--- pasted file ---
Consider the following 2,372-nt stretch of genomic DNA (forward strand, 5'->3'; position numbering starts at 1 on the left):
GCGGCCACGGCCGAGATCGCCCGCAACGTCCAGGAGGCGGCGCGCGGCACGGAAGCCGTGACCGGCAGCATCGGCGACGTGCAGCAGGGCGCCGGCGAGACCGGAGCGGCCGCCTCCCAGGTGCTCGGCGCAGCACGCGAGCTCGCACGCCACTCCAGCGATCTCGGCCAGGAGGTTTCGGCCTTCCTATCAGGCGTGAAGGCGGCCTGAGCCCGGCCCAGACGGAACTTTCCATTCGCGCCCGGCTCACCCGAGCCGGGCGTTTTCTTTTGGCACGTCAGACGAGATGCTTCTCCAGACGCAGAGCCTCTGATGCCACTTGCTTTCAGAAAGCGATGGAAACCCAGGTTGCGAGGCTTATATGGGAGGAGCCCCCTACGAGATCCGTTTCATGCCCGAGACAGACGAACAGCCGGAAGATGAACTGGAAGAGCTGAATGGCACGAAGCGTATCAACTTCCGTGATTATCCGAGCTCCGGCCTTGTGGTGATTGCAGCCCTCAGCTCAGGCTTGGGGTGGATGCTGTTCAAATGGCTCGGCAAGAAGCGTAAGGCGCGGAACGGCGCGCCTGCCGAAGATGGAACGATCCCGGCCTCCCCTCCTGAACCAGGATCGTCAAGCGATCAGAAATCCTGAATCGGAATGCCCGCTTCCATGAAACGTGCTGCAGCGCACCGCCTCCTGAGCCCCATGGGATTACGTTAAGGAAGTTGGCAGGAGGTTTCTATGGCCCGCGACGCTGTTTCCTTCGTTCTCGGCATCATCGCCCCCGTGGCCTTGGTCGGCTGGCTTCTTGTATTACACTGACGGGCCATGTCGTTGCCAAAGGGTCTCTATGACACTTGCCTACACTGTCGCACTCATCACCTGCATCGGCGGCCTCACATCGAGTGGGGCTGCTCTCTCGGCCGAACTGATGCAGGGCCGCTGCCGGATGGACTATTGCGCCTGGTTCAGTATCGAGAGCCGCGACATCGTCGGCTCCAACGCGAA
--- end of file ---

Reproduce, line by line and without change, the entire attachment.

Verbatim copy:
Consider the following 2,372-nt stretch of genomic DNA (forward strand, 5'->3'; position numbering starts at 1 on the left):
GCGGCCACGGCCGAGATCGCCCGCAACGTCCAGGAGGCGGCGCGCGGCACGGAAGCCGTGACCGGCAGCATCGGCGACGTGCAGCAGGGCGCCGGCGAGACCGGAGCGGCCGCCTCCCAGGTGCTCGGCGCAGCACGCGAGCTCGCACGCCACTCCAGCGATCTCGGCCAGGAGGTTTCGGCCTTCCTATCAGGCGTGAAGGCGGCCTGAGCCCGGCCCAGACGGAACTTTCCATTCGCGCCCGGCTCACCCGAGCCGGGCGTTTTCTTTTGGCACGTCAGACGAGATGCTTCTCCAGACGCAGAGCCTCTGATGCCACTTGCTTTCAGAAAGCGATGGAAACCCAGGTTGCGAGGCTTATATGGGAGGAGCCCCCTACGAGATCCGTTTCATGCCCGAGACAGACGAACAGCCGGAAGATGAACTGGAAGAGCTGAATGGCACGAAGCGTATCAACTTCCGTGATTATCCGAGCTCCGGCCTTGTGGTGATTGCAGCCCTCAGCTCAGGCTTGGGGTGGATGCTGTTCAAATGGCTCGGCAAGAAGCGTAAGGCGCGGAACGGCGCGCCTGCCGAAGATGGAACGATCCCGGCCTCCCCTCCTGAACCAGGATCGTCAAGCGATCAGAAATCCTGAATCGGAATGCCCGCTTCCATGAAACGTGCTGCAGCGCACCGCCTCCTGAGCCCCATGGGATTACGTTAAGGAAGTTGGCAGGAGGTTTCTATGGCCCGCGACGCTGTTTCCTTCGTTCTCGGCATCATCGCCCCCGTGGCCTTGGTCGGCTGGCTTCTTGTATTACACTGACGGGCCATGTCGTTGCCAAAGGGTCTCTATGACACTTGCCTACACTGTCGCACTCATCACCTGCATCGGCGGCCTCACATCGAGTGGGGCTGCTCTCTCGGCCGAACTGATGCAGGGCCGCTGCCGGATGGACTATTGCGCCTGGTTCAGTATCGAGAGCCGCGACATCGTCGGCTCCAACGCGAA